Thursday, October 22, 2009

Will you marry me?

Just a simple question. And yet it is accompanied by heart-stopping nerves, breathless anticipation and sheer relief.

That is, if the beloved – and the ring – please.

Why does so much thought go into choosing an engagement ring? Perhaps to answer that best we should go back to the beginning. The gesture has its origins in ancient Egypt where it was believed that the ‘Vena Amoris’ or ‘vein of love’ ran from the third finger of the left hand directly to the heart.

Later, the Romans fashioned ‘betrothal rings’, known as ‘annulus pronubus’, from iron to signify strength and permanence. As time went by these rings began to be crafted in gold with engravings and decoration, such as knots or clasped hands. In the year 860, Pope Nicolas I decreed that a ring was a ‘requirement’ to signify engagement and he stipulated that it must be gold. And so before the end of the first millennium, the gold engagement ring was synonymous with our Western wedding tradition.

And so when you step into Berganza today, you have at your fingertips the largest collection of antique engagement rings in Europe. Dazzled by the range, the styles and the stories, what do we advise our customer to bear in mind?

Uniqueness. An antique engagement ring is not mass-produced as most modern pieces are today. Instead they have been been created as a work of art for a discerning customer. They are like you, individual. Irreplaceable.

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Tuesday, October 20, 2009

The most mysterious of settings


‘Serti Mysterieux’ or invisible setting as it is known in English has fascinated people for much of the last century. It is based on a very simple premise. You should only see gemstones, no metal should be visible in the setting.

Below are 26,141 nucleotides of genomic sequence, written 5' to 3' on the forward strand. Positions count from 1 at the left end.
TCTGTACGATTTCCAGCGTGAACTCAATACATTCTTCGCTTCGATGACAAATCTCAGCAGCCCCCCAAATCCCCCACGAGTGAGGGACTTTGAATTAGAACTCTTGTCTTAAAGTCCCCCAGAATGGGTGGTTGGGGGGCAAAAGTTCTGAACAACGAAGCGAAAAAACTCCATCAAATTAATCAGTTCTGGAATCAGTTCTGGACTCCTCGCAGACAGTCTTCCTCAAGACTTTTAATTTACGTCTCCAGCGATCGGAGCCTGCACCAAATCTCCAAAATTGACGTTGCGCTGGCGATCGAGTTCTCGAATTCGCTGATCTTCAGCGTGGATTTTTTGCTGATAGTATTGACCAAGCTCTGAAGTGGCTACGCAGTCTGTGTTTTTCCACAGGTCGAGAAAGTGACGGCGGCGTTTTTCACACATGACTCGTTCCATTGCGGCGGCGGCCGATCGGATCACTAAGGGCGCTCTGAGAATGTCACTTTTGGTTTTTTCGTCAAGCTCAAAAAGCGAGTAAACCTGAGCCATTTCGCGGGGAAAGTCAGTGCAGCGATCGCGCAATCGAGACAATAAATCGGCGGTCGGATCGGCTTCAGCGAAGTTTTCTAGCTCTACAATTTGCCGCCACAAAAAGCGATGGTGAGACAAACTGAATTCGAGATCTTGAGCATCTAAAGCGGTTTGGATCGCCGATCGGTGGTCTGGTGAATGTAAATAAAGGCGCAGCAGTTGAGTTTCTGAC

In 1929, a relatively unknown Parisian jeweller named Jacques-Albert Algier developed and patented a method of holding a stone in place without pushing metal over it – no claws, no collets. He did this by carving a groove in the side of the gem and sliding the gem along rails of precious metal, setting gemstone next to gemstone and effectively masking the metal. It gave him what appeared to be an invisible setting.

In Spring 1933, Cartier picked up on this method of setting and used it sparingly, but with an already full catalogue of Art Deco pieces they did not pursue it further.

Enter Van Cleef & Arpels. This was the perfect firm for the ‘serti mysterieux’, with Alfred Van Cleef being an accomplished lapidary (stone cutter) himself and Julien Arpels a stone aficionado. Having founded VCA in 1906 they were keen to make a name for themselves. In December 1933, nine months after Cartier they filed a patent for a process they called ‘serti mysterieux’. VCA were not the only ones to use invisible settings, but of the few houses who did, they alone are responsible for popularising it.

One of the many difficulties in this particular setting is cutting a precise groove on either side of a stone. The stones used were so small and the level of precision required so great that they would have used crude saw blades made of silk and coated in diamond powder. The amount of stones broken in this process was enormous. They needed approximately 50% more stones to account for wastage with this type of setting. Invisibly set pieces would also take months to complete, with the more complicated pieces requiring even longer than that.

Not only did a gemstone have to be grooved in perfectly straight lines, but they also had to be faceted precisely to fit next to each other with no gaps. This calibré cutting required the lapidary and the jeweller to work hand in hand to ensure that all the component parts fit perfectly.
Serti mysterieux was an immediate success. It remains to this day the finest example of the jeweller’s capability for combining beauty with technical ability.

We are very fortunate to have been given the opportunity to purchase this rare vintage example of invisible setting. And, we hope that the lucky lady who gets to wear it will treasure it as much as we have.

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